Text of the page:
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Senator Dill. Have you also something else there that you want to present?
Mr. Shoup. I also have a photostatic copy of the communications map of the world, published by the Georgaphic Office of the Navy Department. Unfortunately it has been reduced in size and therefore is pretty difficult to read. But is is an excellent map and was revised only in April of this year. It is in three sections, and I will leave them for reference or whatever use you wish to make of them.
The Chairman. You may furnish them to the committee reporter and we will go over them and decide.
Mr. Shoup. All right. I now hand them to the committee reporter.
(The three sections of a communications map of the world published by the geographic office of the Navy Department, was furnished by Mr. Shoup and filed with the clerk to the committee.)
The CHAIRMAN. You may go on with your statement.
Mr. SHOUP. The era of submarine telegraphy dawned with the early attempts to lay a cable across the English Channel between Dover and Calais, the first of which occurred in August, 1850. It was not a success because the cable was broken by the trawls of a fisherman, but in September, 1851, a cable was successfully laid and opened to the public in the following November.
The success attained with the English Channel cable stimulated the establishment of other cables during the next few years. For the most part, however, they connected countries separated only by small bodies of water of comparatively shallow depth. But the greatest task, that of spanning the Atlantic, remained to challenge the efforts of man.
The CHAIRMAN. Just how much of an historical nature have you there? I was wondering whether it was necessary for you to read all of it.
Mr. Shoup. I have 10 pages here. It is primarily to show you the situation.
The CHAIRMAN. Would the committee agree that he might put that historical matter in the record and then let him go on with the rest?
Mr. Shoup. It is perfectly satisfactory to me.
The CHAIRMAN. You may put that into the record as you have it prepared, and then go on with the balance of your statement.
Mr. SHOUP. Very well, Mr. Chairman. The present network of 21 cables across the North Atlantic constitute a monument to the indomitable courage and perseverance of Cyrus W. Field, the American, who gave so liberally of his time and money to the enterprise. Field became interested in submarine telegraphy about 1852 at the time the Newfoundland Electric Telegraph Co. was endeavoring to connect New York with St. Johns, where it was proposed to connect with a line of steamers, thereby reducing the time in communication with Europe. Field, however, was not interested in the project from the standpoint of shortening time between Europe and America by boat connections. sulting such experts as Professor Morse and others, he and his associates took over the defunct Newfoundland company and obtained a new charter in the name of the New York, Newfoundland & London Telegraph Co. The entire capital of $1,500,000 was subscribed ly Field and his associates. In July, 1856, after many disappointments and hardships, telegraphic communication was established between Newfoundland and New York, a distance of about 1,700 miles. The undertaking represented an outlay of nearly $1,000,000, of which Field contributed over $200,000.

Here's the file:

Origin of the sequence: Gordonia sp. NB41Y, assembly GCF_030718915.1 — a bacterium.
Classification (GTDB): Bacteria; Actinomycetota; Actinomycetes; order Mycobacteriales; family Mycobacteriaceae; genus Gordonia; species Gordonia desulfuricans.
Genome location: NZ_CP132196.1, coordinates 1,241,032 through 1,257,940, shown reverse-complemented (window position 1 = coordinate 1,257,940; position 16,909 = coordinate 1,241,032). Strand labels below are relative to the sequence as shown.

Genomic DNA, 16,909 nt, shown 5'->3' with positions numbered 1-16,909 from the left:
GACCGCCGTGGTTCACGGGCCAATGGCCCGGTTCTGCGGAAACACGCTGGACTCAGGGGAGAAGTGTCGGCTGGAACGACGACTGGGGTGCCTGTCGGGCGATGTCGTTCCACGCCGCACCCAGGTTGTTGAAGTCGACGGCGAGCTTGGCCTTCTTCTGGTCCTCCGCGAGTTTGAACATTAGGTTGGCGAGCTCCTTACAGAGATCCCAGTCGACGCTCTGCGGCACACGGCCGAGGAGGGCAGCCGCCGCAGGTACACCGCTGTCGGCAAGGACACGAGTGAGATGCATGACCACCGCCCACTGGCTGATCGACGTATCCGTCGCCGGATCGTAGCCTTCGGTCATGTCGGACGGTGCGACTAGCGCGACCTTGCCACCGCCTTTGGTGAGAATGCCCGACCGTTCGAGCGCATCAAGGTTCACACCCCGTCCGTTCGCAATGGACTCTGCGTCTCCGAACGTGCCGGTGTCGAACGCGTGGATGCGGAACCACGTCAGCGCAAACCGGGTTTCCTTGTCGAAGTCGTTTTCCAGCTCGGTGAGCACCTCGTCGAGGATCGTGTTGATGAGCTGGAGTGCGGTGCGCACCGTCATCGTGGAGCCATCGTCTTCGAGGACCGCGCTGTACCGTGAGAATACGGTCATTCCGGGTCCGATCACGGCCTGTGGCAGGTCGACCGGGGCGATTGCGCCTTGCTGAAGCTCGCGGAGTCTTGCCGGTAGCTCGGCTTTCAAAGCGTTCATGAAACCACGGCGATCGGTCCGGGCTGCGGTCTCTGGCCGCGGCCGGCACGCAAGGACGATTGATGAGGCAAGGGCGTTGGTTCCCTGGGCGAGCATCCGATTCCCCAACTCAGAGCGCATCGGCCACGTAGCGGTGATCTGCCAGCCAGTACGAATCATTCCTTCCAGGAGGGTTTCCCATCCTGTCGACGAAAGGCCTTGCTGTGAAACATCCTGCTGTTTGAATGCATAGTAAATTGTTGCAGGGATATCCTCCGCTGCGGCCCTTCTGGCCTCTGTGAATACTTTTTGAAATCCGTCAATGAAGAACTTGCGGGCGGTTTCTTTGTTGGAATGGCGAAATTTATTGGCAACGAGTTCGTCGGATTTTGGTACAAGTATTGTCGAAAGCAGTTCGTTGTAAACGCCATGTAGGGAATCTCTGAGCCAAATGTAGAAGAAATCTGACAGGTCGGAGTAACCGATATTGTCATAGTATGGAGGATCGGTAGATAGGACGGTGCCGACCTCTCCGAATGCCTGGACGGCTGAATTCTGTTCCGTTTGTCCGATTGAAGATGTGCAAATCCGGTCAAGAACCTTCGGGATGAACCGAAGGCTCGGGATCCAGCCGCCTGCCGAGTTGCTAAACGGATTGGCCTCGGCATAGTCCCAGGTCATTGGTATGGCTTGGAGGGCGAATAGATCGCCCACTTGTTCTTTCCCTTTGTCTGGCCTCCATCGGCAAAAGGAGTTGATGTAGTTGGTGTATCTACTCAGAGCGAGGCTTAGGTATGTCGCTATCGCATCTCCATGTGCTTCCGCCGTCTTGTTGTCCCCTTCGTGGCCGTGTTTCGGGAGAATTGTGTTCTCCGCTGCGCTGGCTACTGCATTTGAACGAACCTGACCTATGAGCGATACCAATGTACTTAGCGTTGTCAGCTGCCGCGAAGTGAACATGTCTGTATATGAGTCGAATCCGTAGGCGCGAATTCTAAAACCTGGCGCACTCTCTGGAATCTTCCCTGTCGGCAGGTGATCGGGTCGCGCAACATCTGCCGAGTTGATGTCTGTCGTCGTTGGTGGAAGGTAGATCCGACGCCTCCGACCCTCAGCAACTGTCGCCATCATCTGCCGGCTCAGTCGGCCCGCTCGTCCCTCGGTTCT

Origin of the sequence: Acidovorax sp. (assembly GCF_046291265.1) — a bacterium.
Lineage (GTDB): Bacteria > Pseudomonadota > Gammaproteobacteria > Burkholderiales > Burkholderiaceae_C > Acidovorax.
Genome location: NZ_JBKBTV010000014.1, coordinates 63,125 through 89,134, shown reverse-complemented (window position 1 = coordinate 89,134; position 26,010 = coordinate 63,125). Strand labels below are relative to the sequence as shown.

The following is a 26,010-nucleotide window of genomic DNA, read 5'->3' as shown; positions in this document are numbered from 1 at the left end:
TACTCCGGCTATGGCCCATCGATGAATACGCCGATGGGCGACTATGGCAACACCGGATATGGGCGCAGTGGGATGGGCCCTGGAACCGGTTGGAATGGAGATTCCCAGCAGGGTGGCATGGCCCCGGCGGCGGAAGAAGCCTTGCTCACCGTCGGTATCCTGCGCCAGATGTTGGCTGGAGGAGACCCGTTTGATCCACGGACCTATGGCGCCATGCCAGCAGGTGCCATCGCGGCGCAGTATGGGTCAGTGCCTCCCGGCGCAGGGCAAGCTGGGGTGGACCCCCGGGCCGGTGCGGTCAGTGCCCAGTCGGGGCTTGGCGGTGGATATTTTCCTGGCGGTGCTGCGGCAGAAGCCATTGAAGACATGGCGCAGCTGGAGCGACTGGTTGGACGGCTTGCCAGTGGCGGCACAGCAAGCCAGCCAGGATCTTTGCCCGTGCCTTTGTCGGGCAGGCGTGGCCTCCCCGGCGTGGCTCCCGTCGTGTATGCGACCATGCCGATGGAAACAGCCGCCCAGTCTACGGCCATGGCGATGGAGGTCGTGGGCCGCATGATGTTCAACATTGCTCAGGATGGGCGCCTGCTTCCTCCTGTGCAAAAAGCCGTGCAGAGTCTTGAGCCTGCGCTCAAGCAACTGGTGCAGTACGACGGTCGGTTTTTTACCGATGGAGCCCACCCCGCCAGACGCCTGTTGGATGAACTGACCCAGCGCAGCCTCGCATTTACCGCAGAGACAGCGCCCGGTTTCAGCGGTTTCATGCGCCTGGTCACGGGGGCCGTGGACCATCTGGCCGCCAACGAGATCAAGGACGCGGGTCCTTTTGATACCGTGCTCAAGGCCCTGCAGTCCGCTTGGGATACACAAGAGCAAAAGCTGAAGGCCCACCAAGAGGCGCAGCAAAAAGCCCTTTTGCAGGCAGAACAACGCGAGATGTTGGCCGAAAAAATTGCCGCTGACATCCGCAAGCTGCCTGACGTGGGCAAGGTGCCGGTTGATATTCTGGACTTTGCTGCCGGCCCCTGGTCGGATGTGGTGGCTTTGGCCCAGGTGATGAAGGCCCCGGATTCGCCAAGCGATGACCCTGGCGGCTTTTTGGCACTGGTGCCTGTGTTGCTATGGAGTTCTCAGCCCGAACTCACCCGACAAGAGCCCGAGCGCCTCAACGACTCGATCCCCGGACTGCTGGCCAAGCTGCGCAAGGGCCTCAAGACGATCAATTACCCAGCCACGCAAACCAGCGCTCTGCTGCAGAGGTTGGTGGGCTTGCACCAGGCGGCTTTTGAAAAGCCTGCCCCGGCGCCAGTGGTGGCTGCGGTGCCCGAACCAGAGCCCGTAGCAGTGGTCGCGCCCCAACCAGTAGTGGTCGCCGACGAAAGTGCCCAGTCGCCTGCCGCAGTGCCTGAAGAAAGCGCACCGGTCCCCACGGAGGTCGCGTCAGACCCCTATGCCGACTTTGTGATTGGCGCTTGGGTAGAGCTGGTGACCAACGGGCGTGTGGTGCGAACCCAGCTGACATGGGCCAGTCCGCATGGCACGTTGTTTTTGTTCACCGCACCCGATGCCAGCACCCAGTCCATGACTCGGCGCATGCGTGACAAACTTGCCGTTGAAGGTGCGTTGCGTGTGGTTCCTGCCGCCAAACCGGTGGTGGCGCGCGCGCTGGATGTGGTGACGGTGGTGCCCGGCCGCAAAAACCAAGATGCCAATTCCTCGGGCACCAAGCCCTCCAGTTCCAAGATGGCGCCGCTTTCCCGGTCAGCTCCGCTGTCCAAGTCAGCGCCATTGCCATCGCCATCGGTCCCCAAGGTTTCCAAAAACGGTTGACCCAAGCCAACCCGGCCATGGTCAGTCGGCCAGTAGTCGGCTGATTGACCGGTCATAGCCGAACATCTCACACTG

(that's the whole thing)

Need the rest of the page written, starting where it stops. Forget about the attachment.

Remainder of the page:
Field went to England in the summer of 1856, empowered to receive subscriptions in the name of his company, or to organize a new company. There was considerable doubt in the minds of many of the scientific men in Great Britain whether it would be possible to transmit and receive messages over such a great distance under the Atlantic. Various tests and experiments were conducted by British engineers and Professor Morse, who was then in London, which appeared to remove all doubt as to the possibility of transmitting signals over such distances.